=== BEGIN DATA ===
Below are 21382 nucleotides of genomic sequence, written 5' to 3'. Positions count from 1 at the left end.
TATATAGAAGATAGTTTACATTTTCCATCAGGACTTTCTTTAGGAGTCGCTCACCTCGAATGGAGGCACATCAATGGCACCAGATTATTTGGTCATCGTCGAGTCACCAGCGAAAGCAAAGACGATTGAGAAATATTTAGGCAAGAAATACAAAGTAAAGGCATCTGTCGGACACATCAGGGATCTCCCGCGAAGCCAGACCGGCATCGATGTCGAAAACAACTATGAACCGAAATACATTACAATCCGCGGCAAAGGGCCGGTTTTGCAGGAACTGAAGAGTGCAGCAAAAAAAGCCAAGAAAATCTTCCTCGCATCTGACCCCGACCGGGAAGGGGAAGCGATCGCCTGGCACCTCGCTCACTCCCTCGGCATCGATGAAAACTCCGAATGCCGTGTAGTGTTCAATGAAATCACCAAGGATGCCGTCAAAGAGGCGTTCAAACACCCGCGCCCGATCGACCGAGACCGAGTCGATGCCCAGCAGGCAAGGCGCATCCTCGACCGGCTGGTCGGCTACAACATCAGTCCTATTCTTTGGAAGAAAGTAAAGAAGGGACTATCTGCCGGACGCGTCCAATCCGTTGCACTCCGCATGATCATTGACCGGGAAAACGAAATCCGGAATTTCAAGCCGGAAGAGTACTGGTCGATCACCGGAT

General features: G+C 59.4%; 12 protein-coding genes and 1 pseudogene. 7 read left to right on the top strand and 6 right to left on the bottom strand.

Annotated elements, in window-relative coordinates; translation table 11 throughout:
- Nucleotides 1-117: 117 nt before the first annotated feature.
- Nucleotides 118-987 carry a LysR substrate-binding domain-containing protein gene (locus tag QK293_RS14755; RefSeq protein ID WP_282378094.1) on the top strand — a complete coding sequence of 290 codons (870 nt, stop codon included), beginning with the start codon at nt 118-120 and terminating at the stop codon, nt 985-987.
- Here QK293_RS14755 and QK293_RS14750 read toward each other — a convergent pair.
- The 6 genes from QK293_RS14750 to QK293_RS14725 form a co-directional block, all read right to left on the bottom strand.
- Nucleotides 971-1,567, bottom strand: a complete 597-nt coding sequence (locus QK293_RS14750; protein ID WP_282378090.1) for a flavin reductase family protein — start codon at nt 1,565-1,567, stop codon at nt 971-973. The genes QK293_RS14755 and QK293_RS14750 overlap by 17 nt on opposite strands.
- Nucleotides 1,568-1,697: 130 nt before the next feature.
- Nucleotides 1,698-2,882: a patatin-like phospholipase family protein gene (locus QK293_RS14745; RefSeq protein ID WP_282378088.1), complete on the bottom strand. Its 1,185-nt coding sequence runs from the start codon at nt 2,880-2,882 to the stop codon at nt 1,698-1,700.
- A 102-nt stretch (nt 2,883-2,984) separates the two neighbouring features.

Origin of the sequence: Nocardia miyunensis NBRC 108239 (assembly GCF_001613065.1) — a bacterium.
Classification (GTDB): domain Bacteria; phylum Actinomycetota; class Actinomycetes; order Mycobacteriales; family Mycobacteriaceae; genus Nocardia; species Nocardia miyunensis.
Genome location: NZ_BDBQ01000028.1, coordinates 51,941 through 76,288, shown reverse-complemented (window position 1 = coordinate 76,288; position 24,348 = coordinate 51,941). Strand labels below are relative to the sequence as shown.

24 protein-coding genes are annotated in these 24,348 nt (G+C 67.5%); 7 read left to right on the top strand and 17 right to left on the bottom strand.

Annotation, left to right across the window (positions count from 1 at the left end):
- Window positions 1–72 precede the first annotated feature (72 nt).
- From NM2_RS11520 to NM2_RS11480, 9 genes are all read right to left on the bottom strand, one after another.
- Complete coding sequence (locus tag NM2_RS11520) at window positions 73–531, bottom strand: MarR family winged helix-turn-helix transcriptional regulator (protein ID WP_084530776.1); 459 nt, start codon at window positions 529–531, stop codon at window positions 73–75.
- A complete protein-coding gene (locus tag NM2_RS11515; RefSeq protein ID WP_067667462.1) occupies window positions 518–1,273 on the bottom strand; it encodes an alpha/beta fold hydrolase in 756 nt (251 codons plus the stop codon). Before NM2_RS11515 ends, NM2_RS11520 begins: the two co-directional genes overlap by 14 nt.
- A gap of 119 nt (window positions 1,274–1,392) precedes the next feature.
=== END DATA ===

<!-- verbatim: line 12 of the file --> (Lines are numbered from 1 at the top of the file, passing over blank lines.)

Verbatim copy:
- A 102-nt stretch (nt 2,883-2,984) separates the two neighbouring features.